HOPES of protecting people against some of the most dangerous sexually transmitted diseases have been boosted by the first test of a new method of immunisation. A team in Montana has immunised mice against Chlamydia, a bacterium that can cause infertility in women. The same approach might even work against HIV.
Until now, vaccines have been notoriously unsuccessful at stimulating immune responses in the mucous membranes ofthe body, the route through which HIV, Chlamydia and other sexually transmitted pathogens enter the body. And though vaccines are good at stimulating antibody-producing B cells, they are poor at triggering T cells to destroy infected cells. T cells are vital in the fight against Chlamydia and HIV.
So Harlan Caldwell and his colleagues at the Rocky Mountain Laboratory of the National Institute of Allergy and Infectious Diseases (NIAID) in Montana tried a different approach. They took bone marrow from female mice and cultured dendritic cells by adding interleukin-4. Dendritic cells recognise foreign molecules and recruit other cells of the immune system to attack invaders. The team added heat-killed Chlamydia to the culture to sensitise the dendritic cells to the bacterium and then put the cells back into mice.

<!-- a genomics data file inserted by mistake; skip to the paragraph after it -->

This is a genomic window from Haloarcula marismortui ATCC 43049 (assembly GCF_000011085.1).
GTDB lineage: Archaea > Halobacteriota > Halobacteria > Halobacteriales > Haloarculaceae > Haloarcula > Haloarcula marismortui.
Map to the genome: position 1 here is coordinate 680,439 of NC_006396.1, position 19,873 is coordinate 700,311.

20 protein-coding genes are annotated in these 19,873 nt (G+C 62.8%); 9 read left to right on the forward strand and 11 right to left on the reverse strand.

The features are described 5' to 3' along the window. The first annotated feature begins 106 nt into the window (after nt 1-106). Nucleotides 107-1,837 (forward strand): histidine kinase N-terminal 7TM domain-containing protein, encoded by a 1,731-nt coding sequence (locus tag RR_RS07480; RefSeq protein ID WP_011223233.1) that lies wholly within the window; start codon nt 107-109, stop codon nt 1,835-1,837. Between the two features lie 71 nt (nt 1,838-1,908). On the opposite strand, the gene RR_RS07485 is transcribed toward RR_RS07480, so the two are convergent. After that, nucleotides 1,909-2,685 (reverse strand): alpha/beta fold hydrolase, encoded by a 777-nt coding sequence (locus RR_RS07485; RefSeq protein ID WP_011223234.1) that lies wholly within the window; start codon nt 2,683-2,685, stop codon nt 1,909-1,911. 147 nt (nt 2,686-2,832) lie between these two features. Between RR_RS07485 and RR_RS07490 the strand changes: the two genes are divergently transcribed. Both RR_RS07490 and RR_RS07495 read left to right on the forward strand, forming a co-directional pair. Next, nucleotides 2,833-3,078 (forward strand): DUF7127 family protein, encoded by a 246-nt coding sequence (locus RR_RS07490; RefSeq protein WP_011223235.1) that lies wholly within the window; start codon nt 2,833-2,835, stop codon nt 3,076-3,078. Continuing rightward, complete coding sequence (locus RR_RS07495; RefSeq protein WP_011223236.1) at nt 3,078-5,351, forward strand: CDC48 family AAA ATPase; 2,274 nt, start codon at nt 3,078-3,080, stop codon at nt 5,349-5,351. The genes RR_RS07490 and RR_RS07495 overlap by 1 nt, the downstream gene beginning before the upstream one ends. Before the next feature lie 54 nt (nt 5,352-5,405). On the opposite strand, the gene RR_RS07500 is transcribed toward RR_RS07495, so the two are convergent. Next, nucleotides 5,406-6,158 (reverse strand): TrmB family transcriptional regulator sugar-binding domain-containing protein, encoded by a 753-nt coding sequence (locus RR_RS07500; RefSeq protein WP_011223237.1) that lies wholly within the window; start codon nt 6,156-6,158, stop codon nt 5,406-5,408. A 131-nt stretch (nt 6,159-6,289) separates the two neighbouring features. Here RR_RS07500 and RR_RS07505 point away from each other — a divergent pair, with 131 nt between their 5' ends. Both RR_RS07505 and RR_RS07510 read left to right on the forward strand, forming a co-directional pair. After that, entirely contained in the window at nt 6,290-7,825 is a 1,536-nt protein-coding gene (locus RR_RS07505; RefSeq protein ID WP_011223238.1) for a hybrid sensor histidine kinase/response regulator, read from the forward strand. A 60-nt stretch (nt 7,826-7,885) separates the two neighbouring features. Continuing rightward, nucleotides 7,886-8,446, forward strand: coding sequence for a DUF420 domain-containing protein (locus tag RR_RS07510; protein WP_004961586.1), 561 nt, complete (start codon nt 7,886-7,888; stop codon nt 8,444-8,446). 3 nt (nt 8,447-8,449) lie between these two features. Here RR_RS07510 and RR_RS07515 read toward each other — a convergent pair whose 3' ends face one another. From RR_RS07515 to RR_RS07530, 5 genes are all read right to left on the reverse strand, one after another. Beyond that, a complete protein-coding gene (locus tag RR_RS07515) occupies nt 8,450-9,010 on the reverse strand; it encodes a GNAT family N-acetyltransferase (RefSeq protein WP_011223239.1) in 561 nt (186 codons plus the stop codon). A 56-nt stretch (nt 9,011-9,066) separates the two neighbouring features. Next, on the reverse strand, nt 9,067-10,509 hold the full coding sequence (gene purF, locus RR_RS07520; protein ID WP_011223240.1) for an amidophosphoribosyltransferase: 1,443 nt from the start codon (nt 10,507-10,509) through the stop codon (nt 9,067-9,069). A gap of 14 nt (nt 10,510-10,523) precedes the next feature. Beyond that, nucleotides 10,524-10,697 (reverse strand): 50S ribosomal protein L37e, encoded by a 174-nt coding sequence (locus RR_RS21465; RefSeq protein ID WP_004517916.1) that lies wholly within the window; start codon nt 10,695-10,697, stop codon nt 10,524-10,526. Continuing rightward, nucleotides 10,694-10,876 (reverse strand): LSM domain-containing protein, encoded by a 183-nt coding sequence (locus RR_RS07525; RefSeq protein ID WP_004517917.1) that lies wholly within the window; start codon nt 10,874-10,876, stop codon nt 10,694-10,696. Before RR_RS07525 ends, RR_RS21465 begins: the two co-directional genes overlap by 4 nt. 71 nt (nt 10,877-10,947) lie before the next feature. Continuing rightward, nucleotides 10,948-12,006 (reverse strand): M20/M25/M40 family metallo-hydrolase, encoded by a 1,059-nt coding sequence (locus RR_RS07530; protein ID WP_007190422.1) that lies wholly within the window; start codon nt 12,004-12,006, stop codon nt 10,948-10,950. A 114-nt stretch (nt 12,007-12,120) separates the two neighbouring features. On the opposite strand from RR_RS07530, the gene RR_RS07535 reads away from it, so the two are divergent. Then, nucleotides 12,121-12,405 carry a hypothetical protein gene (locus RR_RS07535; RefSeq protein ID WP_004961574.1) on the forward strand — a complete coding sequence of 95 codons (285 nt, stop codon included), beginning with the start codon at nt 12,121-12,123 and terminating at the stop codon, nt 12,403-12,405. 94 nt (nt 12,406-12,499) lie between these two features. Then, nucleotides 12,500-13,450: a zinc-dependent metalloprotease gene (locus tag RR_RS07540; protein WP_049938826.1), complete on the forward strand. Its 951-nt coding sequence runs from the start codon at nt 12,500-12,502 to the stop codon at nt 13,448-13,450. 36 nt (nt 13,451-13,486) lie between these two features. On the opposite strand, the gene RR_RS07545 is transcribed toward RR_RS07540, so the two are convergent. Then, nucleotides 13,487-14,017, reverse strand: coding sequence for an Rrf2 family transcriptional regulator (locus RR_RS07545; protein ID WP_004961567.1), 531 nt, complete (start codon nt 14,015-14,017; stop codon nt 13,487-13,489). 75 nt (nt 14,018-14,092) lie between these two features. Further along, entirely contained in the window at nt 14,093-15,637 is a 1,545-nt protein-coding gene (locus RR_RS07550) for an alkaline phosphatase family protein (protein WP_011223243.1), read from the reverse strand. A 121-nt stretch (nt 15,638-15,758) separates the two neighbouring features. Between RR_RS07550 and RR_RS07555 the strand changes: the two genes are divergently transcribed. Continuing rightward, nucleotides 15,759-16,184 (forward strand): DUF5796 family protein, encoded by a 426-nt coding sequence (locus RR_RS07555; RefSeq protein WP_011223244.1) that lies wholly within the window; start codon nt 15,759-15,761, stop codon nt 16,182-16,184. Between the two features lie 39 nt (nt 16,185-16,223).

This technique is already used against some cancers, where dendritic cells are sensitised to cells taken from the patients' own tumour. But this is the first time it has been used to immunise against infectious disease, says Caldwell.
When the immunised mice were later exposed to live Chlamydia, their
response was as vigorous as that of mice immune to the disease because of a
prior infection, and none developed signs of disease (The Journal of
Experimental Medicine, vol 188, p 809). The dendritic cells triggered the
appropriate immune response in the mucous membrane of the vagina, says Caldwell.
Caldwell is optimistic that the technique will work in people. Some form of
vaccination is badly neede
Contact: Claire Bowles
44 171 331 2751